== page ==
Art rooms are busy places. For much of the school year, the heartbeat in our studios is a rapid one. Our schedule is set up to support our colleagues' shared planning time as well as their students' fine arts/library/PE needs. Because of that, an entire grade level is with us, albeit all over the building, for their designated specialist time. The pace is intense for lots of good reasons - kids are naturally curious and the wise adult provides LOTS of choices to keep them focused on learning; our standards and benchmarks are comprehensive and detailed so we have to hit the palette running to have half a chance at meeting expectations, and, as is the case in all schools, there just aren't enough hours in the day.
Still, following the sage's advice, "If you want something done, ask a busy person," there are additional tasks that are done "for the good of the order," to celebrate hard work, or, frankly, just to celebrate. What school improvement committee work can't be improved by siting it at a broad studio table surrounded by brilliantly colored child art and accompanied by an obscenely large tote full of chocolate in the center? Is there any day that's too busy to drop what you had in mind for planning time, pack up your French horn, and introduce her to a couple of classes of Mozart-loving second graders? What better activity for a winter teacher conference day - when people are coming and going and an artist might just need to drop buy and......decorate an edible masterpiece? And what about the care and feeding of the most vertebraically gifted inhabitant of the program? We offer public interaction (with a parent permission slip and snake lover hallway pass, of course, and don't you think those are some interesting conversations over the dinner table?) every month or so at feeding time. Sometimes it's just the art club kiddos and me, but Jezebel has a few slightly taller, adult friends, too. A couple of "cases in point:" Mr. E and Ms. B have worked hard on their snake befriending skills over the past two years. Initial reticence has given way to closer interactions, more and more comfort closer to a goal of actually touching Jezebel, and, finally, full contact snaking. I present to you the latest members of the "I don't like all snakes - just this one" club. One set of pictures proudly made the rounds of family and friends and the second set actually had to be printed out in wallet-sized versions so a certain teacher's mother could share with all of *her* friends. I'll let you guess, fair readers.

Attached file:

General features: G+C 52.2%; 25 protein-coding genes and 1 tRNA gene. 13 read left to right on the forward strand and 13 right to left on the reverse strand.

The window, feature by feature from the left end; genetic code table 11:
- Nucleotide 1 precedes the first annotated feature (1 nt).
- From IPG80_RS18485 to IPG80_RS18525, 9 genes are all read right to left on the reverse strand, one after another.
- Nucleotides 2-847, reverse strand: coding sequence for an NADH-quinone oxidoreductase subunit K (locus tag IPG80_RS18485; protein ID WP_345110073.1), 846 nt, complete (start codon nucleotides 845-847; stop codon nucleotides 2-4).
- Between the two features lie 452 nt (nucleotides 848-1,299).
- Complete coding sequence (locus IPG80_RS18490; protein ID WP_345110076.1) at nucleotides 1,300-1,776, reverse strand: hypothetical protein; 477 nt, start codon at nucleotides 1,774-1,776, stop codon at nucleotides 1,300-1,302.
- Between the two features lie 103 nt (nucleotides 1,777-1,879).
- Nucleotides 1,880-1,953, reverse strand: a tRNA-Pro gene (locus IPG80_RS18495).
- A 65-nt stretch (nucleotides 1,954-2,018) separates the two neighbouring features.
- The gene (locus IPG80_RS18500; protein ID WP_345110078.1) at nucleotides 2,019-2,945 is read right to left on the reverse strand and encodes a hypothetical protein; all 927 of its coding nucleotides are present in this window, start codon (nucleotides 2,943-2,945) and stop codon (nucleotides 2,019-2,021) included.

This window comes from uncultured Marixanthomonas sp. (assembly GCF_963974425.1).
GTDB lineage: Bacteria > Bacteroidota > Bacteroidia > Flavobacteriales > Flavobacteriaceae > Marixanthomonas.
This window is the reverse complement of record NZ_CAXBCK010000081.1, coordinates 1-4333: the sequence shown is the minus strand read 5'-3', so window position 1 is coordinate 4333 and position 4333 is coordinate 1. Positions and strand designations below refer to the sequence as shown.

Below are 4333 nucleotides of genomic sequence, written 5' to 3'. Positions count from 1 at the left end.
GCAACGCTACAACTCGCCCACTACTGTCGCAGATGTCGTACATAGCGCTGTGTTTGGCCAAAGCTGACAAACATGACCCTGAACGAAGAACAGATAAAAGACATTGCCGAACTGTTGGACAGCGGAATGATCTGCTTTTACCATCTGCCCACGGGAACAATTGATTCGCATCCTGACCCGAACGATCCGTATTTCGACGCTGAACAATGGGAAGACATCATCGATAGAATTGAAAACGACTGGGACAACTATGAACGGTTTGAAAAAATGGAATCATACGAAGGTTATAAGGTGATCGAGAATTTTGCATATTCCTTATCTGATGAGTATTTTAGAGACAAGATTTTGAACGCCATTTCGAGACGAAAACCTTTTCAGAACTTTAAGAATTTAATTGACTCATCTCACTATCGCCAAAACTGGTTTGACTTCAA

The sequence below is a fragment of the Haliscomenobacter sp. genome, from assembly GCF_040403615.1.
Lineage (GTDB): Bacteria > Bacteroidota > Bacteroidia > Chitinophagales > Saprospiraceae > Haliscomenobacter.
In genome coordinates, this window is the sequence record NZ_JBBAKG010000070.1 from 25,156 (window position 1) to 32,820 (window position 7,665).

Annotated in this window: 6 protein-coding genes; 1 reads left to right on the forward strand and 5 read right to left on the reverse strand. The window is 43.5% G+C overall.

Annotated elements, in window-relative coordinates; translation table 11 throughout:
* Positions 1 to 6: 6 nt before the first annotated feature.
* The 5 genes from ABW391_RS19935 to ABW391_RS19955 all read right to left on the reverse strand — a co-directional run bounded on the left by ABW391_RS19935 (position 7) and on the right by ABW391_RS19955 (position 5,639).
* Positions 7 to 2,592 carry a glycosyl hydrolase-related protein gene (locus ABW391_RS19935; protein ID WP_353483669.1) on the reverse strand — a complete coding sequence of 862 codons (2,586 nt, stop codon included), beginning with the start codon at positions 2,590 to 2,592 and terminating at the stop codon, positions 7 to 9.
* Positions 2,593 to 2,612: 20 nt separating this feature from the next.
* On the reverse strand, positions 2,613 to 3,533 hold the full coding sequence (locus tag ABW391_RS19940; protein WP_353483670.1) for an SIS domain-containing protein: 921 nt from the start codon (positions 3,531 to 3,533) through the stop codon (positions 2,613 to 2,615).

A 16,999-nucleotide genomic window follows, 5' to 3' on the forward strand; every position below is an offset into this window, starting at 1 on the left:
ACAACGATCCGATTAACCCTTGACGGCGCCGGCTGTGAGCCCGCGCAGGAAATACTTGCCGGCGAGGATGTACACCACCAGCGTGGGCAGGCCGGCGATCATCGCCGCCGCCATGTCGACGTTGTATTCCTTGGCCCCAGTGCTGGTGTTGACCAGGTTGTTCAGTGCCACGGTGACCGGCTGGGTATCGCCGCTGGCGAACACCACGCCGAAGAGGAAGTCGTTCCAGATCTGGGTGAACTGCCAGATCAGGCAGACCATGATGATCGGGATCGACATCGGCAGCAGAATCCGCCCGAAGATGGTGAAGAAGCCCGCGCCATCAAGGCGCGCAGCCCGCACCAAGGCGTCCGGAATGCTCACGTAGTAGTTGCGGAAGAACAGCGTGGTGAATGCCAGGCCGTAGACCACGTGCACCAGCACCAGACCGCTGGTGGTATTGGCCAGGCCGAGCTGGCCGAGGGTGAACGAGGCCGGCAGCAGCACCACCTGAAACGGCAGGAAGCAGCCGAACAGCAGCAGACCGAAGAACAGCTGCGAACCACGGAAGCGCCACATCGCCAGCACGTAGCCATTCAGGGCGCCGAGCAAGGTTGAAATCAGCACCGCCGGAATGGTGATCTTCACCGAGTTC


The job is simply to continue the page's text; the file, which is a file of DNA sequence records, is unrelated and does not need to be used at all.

In my first visit since the new hip debuted just over a week ago, I found the art classroom in yet another metamorphosis - plant hospital and spa. We did surgery on a waterlogged angel-leaf begonia, re-potted several leggy pot poaching types, and watered the collection that's grown into a lovely jungle. Art and kids and plants and kids and animals and kids and cookies and kids and people who like being around kids and kids. Yep. I'm in the right place.
One, actually, but she's a beauty. I've been a snake hobbyist for years and currently have two red-tailed boas. Fractal and Jezebel are eight years old this year and are great pets. Boas are mellow by nature and kids are fascinated by them, which makes them good classroom visitors. Jez first visited during fun day (when we reward all our well behaved ducklings with a free choice specialist day) just before the holidays. She travels with a big cage, ceramic heater, clip-on lamp, and a smile. There's a short facts poster near her cage and lots of counter space so artists can get “up close and personal” with crayons, markers, or paints.
So we have snake paintings – full splashes of vivid color (some kids like to liberate Jezebel from her natural camouflage) and careful colored pencil drawings and lots of melted crayon masterpieces.
Snakes fit in well with several parts of the curriculum so Jez has visited classrooms learning about animals who molt (and left some primo, laminated sheds behind for teachers to share) rain forests, and reptiles. She's good, quiet company and students love visiting with her through the glass.
What can I say? Sssssssssssssssssssssssssshe's good company!